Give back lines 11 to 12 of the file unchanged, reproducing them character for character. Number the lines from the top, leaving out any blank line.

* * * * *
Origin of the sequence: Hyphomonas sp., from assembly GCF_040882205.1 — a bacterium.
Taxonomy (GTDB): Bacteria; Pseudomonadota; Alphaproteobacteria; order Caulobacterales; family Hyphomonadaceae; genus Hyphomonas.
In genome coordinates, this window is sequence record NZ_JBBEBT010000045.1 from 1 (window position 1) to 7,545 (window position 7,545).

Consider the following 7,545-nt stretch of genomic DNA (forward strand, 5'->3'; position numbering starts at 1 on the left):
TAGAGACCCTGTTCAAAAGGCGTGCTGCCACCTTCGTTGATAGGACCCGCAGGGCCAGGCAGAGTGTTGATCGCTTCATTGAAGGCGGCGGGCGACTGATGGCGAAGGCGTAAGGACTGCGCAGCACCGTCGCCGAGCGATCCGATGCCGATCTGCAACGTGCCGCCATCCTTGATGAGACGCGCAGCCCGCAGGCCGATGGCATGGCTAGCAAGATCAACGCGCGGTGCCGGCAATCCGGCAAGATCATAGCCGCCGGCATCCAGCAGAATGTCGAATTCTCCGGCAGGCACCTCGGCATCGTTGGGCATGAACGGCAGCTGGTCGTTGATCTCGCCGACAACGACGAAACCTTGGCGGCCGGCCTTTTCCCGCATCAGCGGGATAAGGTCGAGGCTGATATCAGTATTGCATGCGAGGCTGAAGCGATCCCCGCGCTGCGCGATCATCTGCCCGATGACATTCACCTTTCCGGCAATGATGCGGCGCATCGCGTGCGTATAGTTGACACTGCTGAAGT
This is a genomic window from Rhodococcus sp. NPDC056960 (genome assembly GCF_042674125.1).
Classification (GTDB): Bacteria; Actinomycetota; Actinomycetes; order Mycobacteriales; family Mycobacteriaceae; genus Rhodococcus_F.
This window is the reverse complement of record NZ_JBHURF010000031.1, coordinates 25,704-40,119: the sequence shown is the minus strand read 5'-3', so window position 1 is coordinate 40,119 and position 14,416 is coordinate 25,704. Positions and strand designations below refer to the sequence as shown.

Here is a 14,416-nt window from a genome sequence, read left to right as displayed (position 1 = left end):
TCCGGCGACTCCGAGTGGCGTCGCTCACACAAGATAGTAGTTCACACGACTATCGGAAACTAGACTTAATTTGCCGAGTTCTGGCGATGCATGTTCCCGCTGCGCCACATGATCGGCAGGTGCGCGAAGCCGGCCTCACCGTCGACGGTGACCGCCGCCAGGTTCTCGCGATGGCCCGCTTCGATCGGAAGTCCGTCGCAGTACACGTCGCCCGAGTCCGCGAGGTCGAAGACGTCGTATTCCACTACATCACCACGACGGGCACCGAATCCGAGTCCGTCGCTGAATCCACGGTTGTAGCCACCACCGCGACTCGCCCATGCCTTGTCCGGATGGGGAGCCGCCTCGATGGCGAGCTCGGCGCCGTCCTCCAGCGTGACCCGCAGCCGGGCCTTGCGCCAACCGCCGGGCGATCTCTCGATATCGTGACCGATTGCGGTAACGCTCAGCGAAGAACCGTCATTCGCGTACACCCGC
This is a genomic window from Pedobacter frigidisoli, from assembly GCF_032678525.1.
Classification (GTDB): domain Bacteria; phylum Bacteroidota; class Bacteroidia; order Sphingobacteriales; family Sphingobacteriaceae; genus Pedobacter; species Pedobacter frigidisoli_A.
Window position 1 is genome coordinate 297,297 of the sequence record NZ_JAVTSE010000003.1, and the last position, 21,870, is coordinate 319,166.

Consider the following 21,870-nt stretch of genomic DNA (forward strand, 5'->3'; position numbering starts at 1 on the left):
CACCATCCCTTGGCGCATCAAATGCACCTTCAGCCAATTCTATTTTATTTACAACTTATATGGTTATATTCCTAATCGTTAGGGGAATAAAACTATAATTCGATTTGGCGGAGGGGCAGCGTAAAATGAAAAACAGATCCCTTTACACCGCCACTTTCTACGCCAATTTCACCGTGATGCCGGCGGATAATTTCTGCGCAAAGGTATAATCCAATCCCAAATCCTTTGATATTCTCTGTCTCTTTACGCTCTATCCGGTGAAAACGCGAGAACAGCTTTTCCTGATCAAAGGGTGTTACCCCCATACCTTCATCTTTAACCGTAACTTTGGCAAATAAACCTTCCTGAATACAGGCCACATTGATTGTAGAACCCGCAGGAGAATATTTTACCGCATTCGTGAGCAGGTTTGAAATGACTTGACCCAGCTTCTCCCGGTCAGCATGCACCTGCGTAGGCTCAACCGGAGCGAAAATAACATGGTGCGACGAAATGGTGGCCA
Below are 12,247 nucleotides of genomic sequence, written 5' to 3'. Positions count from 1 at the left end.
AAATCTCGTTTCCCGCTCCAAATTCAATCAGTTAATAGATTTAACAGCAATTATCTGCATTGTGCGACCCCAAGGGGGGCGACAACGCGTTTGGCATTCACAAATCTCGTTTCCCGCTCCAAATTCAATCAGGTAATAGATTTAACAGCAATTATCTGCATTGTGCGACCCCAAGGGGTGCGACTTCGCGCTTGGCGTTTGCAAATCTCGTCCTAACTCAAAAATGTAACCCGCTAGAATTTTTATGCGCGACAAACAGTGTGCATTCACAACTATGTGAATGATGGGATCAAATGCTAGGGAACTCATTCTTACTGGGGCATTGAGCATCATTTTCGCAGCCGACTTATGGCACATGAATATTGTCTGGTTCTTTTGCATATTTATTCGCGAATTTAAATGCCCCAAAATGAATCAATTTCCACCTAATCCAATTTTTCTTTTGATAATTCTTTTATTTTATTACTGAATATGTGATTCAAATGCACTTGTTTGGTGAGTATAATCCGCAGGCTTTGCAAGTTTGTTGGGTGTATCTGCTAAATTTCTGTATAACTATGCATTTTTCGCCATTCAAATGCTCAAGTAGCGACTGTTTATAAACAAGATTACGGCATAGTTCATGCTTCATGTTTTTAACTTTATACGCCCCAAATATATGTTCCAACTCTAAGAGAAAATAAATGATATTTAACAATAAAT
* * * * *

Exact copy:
This is a genomic window from Pedobacter frigidisoli, from assembly GCF_032678525.1.
Classification (GTDB): domain Bacteria; phylum Bacteroidota; class Bacteroidia; order Sphingobacteriales; family Sphingobacteriaceae; genus Pedobacter; species Pedobacter frigidisoli_A.